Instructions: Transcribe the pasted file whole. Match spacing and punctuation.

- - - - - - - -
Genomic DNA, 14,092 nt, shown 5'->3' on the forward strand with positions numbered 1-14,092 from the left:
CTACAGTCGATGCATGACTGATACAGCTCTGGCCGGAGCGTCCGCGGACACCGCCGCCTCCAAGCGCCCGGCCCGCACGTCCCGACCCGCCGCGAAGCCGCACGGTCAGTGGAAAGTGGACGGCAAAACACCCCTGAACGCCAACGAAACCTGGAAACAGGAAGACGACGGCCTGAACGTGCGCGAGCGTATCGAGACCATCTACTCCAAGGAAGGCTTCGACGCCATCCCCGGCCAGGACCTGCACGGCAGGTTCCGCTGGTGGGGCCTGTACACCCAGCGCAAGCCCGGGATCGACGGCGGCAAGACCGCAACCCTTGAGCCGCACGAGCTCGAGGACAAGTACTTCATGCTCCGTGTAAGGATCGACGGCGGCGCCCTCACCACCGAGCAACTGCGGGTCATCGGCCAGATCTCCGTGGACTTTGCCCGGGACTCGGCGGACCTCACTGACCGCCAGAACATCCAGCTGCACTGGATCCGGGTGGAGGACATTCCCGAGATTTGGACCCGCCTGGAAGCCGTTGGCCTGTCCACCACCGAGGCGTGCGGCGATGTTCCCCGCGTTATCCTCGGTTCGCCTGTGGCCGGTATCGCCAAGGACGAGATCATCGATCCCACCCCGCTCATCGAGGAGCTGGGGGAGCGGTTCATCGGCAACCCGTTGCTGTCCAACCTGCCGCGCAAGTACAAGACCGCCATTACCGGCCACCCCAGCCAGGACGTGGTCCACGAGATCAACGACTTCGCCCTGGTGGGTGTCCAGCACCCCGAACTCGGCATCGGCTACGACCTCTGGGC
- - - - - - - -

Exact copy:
Genomic DNA, 14,092 nt, shown 5'->3' on the forward strand with positions numbered 1-14,092 from the left:
CTACAGTCGATGCATGACTGATACAGCTCTGGCCGGAGCGTCCGCGGACACCGCCGCCTCCAAGCGCCCGGCCCGCACGTCCCGACCCGCCGCGAAGCCGCACGGTCAGTGGAAAGTGGACGGCAAAACACCCCTGAACGCCAACGAAACCTGGAAACAGGAAGACGACGGCCTGAACGTGCGCGAGCGTATCGAGACCATCTACTCCAAGGAAGGCTTCGACGCCATCCCCGGCCAGGACCTGCACGGCAGGTTCCGCTGGTGGGGCCTGTACACCCAGCGCAAGCCCGGGATCGACGGCGGCAAGACCGCAACCCTTGAGCCGCACGAGCTCGAGGACAAGTACTTCATGCTCCGTGTAAGGATCGACGGCGGCGCCCTCACCACCGAGCAACTGCGGGTCATCGGCCAGATCTCCGTGGACTTTGCCCGGGACTCGGCGGACCTCACTGACCGCCAGAACATCCAGCTGCACTGGATCCGGGTGGAGGACATTCCCGAGATTTGGACCCGCCTGGAAGCCGTTGGCCTGTCCACCACCGAGGCGTGCGGCGATGTTCCCCGCGTTATCCTCGGTTCGCCTGTGGCCGGTATCGCCAAGGACGAGATCATCGATCCCACCCCGCTCATCGAGGAGCTGGGGGAGCGGTTCATCGGCAACCCGTTGCTGTCCAACCTGCCGCGCAAGTACAAGACCGCCATTACCGGCCACCCCAGCCAGGACGTGGTCCACGAGATCAACGACTTCGCCCTGGTGGGTGTCCAGCACCCCGAACTCGGCATCGGCTACGACCTCTGGGC